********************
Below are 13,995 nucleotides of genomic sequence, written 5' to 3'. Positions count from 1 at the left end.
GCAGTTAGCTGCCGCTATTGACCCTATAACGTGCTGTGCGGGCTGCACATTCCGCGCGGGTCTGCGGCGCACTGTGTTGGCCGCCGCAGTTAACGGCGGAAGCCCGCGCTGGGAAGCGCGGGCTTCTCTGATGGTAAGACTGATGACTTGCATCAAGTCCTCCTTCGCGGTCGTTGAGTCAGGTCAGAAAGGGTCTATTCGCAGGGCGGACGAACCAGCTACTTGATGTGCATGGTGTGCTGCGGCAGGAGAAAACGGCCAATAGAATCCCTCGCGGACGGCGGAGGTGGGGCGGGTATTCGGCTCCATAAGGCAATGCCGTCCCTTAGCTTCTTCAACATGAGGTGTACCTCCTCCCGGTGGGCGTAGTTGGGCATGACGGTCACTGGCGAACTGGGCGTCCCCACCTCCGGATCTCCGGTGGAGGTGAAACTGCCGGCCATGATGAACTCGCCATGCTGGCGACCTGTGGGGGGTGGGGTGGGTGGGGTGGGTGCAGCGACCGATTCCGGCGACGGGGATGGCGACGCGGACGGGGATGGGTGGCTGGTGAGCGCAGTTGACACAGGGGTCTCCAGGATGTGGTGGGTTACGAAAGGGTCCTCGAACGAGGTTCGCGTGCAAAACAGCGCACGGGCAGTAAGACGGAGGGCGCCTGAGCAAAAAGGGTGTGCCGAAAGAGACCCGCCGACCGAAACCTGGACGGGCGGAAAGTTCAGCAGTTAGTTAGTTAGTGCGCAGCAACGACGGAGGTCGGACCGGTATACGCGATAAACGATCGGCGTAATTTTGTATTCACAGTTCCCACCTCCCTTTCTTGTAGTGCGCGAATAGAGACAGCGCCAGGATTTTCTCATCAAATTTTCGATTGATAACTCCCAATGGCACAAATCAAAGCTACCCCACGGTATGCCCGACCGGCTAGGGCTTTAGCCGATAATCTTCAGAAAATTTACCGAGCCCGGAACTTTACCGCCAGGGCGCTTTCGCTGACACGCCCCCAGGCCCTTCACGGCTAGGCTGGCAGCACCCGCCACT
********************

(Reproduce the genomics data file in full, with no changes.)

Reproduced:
Below are 13,995 nucleotides of genomic sequence, written 5' to 3'. Positions count from 1 at the left end.
GCAGTTAGCTGCCGCTATTGACCCTATAACGTGCTGTGCGGGCTGCACATTCCGCGCGGGTCTGCGGCGCACTGTGTTGGCCGCCGCAGTTAACGGCGGAAGCCCGCGCTGGGAAGCGCGGGCTTCTCTGATGGTAAGACTGATGACTTGCATCAAGTCCTCCTTCGCGGTCGTTGAGTCAGGTCAGAAAGGGTCTATTCGCAGGGCGGACGAACCAGCTACTTGATGTGCATGGTGTGCTGCGGCAGGAGAAAACGGCCAATAGAATCCCTCGCGGACGGCGGAGGTGGGGCGGGTATTCGGCTCCATAAGGCAATGCCGTCCCTTAGCTTCTTCAACATGAGGTGTACCTCCTCCCGGTGGGCGTAGTTGGGCATGACGGTCACTGGCGAACTGGGCGTCCCCACCTCCGGATCTCCGGTGGAGGTGAAACTGCCGGCCATGATGAACTCGCCATGCTGGCGACCTGTGGGGGGTGGGGTGGGTGGGGTGGGTGCAGCGACCGATTCCGGCGACGGGGATGGCGACGCGGACGGGGATGGGTGGCTGGTGAGCGCAGTTGACACAGGGGTCTCCAGGATGTGGTGGGTTACGAAAGGGTCCTCGAACGAGGTTCGCGTGCAAAACAGCGCACGGGCAGTAAGACGGAGGGCGCCTGAGCAAAAAGGGTGTGCCGAAAGAGACCCGCCGACCGAAACCTGGACGGGCGGAAAGTTCAGCAGTTAGTTAGTTAGTGCGCAGCAACGACGGAGGTCGGACCGGTATACGCGATAAACGATCGGCGTAATTTTGTATTCACAGTTCCCACCTCCCTTTCTTGTAGTGCGCGAATAGAGACAGCGCCAGGATTTTCTCATCAAATTTTCGATTGATAACTCCCAATGGCACAAATCAAAGCTACCCCACGGTATGCCCGACCGGCTAGGGCTTTAGCCGATAATCTTCAGAAAATTTACCGAGCCCGGAACTTTACCGCCAGGGCGCTTTCGCTGACACGCCCCCAGGCCCTTCACGGCTAGGCTGGCAGCACCCGCCACT